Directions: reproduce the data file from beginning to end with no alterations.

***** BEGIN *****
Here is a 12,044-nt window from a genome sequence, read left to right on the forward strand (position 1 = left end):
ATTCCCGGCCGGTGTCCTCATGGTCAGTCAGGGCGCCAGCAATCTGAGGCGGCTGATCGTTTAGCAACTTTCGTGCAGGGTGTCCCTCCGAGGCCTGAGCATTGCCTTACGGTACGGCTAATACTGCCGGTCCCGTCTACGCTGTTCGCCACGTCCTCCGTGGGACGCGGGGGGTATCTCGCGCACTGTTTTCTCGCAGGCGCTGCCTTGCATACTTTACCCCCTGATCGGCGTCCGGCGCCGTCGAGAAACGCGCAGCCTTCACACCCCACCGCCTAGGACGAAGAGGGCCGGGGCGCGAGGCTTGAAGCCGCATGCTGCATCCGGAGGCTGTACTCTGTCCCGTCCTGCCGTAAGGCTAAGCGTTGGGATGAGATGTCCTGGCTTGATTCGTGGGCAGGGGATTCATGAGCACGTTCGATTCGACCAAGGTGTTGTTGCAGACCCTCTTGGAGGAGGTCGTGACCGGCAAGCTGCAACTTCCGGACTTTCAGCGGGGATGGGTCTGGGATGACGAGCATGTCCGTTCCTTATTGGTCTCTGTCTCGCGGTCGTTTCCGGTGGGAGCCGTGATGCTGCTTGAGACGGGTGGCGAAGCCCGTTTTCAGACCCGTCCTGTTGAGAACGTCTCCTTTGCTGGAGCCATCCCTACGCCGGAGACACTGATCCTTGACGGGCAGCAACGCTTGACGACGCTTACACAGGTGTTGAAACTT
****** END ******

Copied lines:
Here is a 12,044-nt window from a genome sequence, read left to right on the forward strand (position 1 = left end):
ATTCCCGGCCGGTGTCCTCATGGTCAGTCAGGGCGCCAGCAATCTGAGGCGGCTGATCGTTTAGCAACTTTCGTGCAGGGTGTCCCTCCGAGGCCTGAGCATTGCCTTACGGTACGGCTAATACTGCCGGTCCCGTCTACGCTGTTCGCCACGTCCTCCGTGGGACGCGGGGGGTATCTCGCGCACTGTTTTCTCGCAGGCGCTGCCTTGCATACTTTACCCCCTGATCGGCGTCCGGCGCCGTCGAGAAACGCGCAGCCTTCACACCCCACCGCCTAGGACGAAGAGGGCCGGGGCGCGAGGCTTGAAGCCGCATGCTGCATCCGGAGGCTGTACTCTGTCCCGTCCTGCCGTAAGGCTAAGCGTTGGGATGAGATGTCCTGGCTTGATTCGTGGGCAGGGGATTCATGAGCACGTTCGATTCGACCAAGGTGTTGTTGCAGACCCTCTTGGAGGAGGTCGTGACCGGCAAGCTGCAACTTCCGGACTTTCAGCGGGGATGGGTCTGGGATGACGAGCATGTCCGTTCCTTATTGGTCTCTGTCTCGCGGTCGTTTCCGGTGGGAGCCGTGATGCTGCTTGAGACGGGTGGCGAAGCCCGTTTTCAGACCCGTCCTGTTGAGAACGTCTCCTTTGCTGGAGCCATCCCTACGCCGGAGACACTGATCCTTGACGGGCAGCAACGCTTGACGACGCTTACACAGGTGTTGAAACTT